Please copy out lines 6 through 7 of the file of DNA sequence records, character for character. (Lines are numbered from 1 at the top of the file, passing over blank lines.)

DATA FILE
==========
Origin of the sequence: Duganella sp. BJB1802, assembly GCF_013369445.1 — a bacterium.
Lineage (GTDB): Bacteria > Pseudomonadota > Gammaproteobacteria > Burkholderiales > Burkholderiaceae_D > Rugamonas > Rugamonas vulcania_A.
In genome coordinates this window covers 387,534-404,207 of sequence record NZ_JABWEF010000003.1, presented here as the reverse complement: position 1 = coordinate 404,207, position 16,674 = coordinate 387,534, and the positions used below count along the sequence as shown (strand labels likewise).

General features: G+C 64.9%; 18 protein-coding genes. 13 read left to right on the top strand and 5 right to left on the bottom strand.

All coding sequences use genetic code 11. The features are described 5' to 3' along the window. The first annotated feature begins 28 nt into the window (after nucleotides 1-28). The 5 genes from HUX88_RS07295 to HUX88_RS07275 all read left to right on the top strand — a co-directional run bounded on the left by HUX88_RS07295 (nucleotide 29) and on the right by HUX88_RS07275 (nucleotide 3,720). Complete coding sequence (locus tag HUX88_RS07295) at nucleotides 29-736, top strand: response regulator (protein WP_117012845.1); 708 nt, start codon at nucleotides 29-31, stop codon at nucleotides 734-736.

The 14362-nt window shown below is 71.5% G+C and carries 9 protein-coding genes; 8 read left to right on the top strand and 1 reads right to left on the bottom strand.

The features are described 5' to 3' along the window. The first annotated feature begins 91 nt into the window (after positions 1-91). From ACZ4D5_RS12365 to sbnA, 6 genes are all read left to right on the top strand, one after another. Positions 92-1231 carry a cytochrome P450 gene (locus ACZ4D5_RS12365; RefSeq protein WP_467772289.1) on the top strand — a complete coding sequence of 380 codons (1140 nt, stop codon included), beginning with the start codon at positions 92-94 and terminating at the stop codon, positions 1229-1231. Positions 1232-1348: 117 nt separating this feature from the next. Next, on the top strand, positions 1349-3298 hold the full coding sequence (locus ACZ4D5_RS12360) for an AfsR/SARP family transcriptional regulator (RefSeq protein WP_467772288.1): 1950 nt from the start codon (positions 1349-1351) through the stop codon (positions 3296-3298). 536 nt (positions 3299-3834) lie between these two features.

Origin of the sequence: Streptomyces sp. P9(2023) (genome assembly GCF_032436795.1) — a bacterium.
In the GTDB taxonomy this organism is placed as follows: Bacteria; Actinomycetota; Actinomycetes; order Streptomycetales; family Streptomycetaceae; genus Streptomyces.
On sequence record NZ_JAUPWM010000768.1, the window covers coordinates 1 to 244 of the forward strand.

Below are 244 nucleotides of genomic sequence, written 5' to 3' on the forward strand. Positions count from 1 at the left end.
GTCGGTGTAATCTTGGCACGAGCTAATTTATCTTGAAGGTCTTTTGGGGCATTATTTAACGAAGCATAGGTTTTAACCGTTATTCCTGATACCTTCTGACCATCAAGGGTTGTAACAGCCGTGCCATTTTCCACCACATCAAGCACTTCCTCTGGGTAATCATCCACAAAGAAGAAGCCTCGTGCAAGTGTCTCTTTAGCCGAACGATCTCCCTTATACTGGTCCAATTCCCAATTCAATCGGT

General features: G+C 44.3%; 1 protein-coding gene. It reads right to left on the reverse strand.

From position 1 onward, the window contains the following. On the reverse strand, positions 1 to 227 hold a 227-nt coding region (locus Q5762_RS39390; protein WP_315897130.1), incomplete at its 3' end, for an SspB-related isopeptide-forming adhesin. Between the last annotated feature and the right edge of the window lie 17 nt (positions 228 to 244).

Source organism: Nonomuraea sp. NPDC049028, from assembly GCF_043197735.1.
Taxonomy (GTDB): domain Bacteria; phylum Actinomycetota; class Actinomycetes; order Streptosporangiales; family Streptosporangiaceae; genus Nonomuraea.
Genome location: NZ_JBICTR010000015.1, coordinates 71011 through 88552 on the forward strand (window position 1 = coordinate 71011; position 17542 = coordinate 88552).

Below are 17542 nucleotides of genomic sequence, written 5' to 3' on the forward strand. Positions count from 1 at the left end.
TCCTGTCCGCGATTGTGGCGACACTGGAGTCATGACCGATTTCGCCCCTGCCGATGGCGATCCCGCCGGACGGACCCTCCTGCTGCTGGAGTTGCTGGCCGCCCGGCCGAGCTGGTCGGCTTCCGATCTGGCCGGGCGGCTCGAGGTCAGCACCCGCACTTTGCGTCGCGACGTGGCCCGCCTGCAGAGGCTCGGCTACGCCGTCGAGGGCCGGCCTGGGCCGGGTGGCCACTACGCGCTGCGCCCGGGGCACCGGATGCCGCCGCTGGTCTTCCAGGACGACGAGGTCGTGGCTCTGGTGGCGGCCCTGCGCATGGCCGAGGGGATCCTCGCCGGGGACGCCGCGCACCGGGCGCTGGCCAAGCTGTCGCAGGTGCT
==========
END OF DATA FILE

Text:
The 14362-nt window shown below is 71.5% G+C and carries 9 protein-coding genes; 8 read left to right on the top strand and 1 reads right to left on the bottom strand.

The features are described 5' to 3' along the window. The first annotated feature begins 91 nt into the window (after positions 1-91). From ACZ4D5_RS12365 to sbnA, 6 genes are all read left to right on the top strand, one after another. Positions 92-1231 carry a cytochrome P450 gene (locus ACZ4D5_RS12365; RefSeq protein WP_467772289.1) on the top strand — a complete coding sequence of 380 codons (1140 nt, stop codon included), beginning with the start codon at positions 92-94 and terminating at the stop codon, positions 1229-1231. Positions 1232-1348: 117 nt separating this feature from the next. Next, on the top strand, positions 1349-3298 hold the full coding sequence (locus ACZ4D5_RS12360) for an AfsR/SARP family transcriptional regulator (RefSeq protein WP_467772288.1): 1950 nt from the start codon (positions 1349-1351) through the stop codon (positions 3296-3298). 536 nt (positions 3299-3834) lie between these two features.